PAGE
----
4 Hazards Inside Your Car
As you hit the road this summer, know this: the stuff inside your car can be just as hazardous as the obstacles outside
Ditch these hitchhikers...
A widely used flame retardant called hexabromocyclododecane (HBCD) often comes embedded in foam cushioning, but it doesn’t always stay there. In a 2009 study published in the journal Environment Inter-national, researchers detected this noxious chemical in dust on the front panel, dashboard, and steering wheel – meaning you and your passengers are probably breathing it in.
Vacuum your car at least once a week. Or purchase an air filter, like the Airdow Auto Mate Purifier (R550 www.h2o.co.za), which plugs into the cigarette lighter. This device helps filter out HBCD-laced dust and other allergens.
That nice new-car smell comes from the fresh paint, upholstery, deodorisers and plastic in the car’s interior. But the aroma comes loaded: you’re breathing in potentially carcinogenic, gaseous chemicals known as volatile organic compounds (VOCs), a 2007 Taiwanese study found.
The VOCs persist long after the smell is gone, and levels increase when your car heats up. So aim for shady parking spots. If sun is unavoidable, the Ecology Centre in Michigan suggests using a windshield
sunshade or cracking your windows slightly to let the vapours escape.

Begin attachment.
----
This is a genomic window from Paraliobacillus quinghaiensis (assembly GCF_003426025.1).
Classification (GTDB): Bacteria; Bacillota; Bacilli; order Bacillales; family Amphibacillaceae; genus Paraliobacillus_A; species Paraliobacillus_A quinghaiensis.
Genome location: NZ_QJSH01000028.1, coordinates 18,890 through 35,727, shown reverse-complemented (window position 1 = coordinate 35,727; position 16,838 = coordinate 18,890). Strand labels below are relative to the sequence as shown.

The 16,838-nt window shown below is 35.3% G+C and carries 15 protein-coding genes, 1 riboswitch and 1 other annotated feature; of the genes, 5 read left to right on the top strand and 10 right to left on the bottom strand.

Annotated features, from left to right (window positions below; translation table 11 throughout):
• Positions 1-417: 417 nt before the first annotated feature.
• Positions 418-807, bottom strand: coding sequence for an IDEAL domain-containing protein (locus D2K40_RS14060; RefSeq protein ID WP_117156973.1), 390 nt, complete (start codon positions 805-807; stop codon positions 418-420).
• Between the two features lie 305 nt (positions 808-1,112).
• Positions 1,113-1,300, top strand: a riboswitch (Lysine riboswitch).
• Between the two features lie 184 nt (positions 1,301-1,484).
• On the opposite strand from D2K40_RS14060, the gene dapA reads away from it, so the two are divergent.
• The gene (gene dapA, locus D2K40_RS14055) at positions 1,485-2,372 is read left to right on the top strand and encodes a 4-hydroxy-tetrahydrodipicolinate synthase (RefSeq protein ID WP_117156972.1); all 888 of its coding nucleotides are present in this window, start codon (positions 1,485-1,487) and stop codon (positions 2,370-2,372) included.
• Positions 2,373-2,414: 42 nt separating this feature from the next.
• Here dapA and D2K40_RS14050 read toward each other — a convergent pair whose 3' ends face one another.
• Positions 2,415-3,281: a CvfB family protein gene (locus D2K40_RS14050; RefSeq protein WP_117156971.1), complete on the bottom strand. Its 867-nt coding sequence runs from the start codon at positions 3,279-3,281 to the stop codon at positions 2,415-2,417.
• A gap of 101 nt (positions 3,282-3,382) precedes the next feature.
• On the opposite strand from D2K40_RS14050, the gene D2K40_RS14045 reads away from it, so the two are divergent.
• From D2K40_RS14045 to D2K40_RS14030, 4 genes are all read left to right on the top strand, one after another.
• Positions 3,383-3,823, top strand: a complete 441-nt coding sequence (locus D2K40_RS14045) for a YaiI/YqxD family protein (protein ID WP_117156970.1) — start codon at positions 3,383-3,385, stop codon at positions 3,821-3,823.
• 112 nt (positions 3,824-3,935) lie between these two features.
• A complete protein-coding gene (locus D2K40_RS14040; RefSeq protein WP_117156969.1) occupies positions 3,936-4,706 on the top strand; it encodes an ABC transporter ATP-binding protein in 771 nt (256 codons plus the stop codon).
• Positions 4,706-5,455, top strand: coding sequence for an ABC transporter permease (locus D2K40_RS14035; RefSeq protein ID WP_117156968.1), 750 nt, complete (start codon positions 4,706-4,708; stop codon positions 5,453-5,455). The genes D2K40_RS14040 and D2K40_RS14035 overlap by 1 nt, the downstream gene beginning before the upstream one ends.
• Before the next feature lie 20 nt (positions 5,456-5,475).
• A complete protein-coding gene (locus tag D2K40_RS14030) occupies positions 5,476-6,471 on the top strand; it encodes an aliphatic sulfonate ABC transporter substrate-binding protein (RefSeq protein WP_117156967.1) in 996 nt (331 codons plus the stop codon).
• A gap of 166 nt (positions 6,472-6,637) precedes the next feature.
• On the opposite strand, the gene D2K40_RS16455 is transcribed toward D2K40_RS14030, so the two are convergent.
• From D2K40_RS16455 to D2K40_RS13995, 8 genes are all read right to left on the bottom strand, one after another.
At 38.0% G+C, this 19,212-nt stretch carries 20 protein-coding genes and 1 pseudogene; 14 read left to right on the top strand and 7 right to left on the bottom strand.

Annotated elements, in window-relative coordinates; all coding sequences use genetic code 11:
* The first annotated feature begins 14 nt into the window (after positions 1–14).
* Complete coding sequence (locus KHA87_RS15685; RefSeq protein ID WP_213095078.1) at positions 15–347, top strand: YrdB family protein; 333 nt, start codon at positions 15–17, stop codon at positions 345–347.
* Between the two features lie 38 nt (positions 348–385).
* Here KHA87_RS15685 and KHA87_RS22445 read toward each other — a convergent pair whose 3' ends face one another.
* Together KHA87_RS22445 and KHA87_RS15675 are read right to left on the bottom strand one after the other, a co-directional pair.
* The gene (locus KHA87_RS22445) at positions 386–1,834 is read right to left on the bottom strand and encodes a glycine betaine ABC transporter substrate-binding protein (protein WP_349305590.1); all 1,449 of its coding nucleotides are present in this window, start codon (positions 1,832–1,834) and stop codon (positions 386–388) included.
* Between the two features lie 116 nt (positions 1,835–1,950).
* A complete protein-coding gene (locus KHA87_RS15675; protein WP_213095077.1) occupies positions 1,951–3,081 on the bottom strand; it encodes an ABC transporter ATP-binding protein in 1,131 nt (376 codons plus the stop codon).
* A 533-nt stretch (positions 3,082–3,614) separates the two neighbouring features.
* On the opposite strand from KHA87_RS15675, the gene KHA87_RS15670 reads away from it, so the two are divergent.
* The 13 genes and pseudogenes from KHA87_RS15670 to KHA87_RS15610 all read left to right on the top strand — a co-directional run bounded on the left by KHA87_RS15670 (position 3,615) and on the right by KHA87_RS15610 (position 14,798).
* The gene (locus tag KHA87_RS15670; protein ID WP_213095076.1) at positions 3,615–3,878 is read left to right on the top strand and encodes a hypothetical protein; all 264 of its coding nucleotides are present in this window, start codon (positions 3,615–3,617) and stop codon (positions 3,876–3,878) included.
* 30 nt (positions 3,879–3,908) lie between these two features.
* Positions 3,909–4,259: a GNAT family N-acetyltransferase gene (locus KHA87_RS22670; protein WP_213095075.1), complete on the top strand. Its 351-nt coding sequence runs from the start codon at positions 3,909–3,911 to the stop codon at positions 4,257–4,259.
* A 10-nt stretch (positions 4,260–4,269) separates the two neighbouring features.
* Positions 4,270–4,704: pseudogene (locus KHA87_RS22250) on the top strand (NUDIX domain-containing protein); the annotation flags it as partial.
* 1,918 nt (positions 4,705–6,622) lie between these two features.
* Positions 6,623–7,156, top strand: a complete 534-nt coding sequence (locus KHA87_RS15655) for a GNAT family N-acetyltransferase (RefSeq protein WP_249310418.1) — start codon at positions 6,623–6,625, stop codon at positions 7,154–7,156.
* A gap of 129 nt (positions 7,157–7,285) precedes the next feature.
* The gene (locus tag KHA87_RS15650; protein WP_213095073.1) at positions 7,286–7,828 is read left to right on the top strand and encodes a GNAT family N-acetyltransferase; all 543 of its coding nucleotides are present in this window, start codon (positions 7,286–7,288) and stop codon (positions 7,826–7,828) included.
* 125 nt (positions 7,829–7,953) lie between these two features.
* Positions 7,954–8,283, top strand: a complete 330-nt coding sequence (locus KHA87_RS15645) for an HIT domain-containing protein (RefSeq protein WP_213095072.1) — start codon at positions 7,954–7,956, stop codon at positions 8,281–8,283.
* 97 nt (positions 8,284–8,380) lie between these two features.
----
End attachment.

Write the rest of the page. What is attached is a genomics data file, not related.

Cranking up the radio may be harming your heart, according to a 2009 study from South Korea. Researchers found that men who were regularly exposed to noise of 85 decibels or above had significantly higher systolic blood pressure after nine years than those in quieter surroundings. Many stereos’ maximum volumes exceed 100 decibels.
Normal conversation averages about 60 decibels, a safe level for extended listening, according to the National Institutes of Health. So do a sound check in your car: with your favourite Jay-Z album blasting, speak at your normal volume. Now turn the stereo’s volume down until you can clearly hear your voice over Jigga’s.
Running on cruise can delay your reaction time by about five seconds, according to a 2011 German study that tested drivers as they entered road curves or foggy spots – places you don’t want to waste reaction time.
Hit cruise control only on flat, straight roads on sunny days. And when you do, keep both feet on the floor so you can brake if necessary.
Last updated: Mon, 2011-12-05 09:20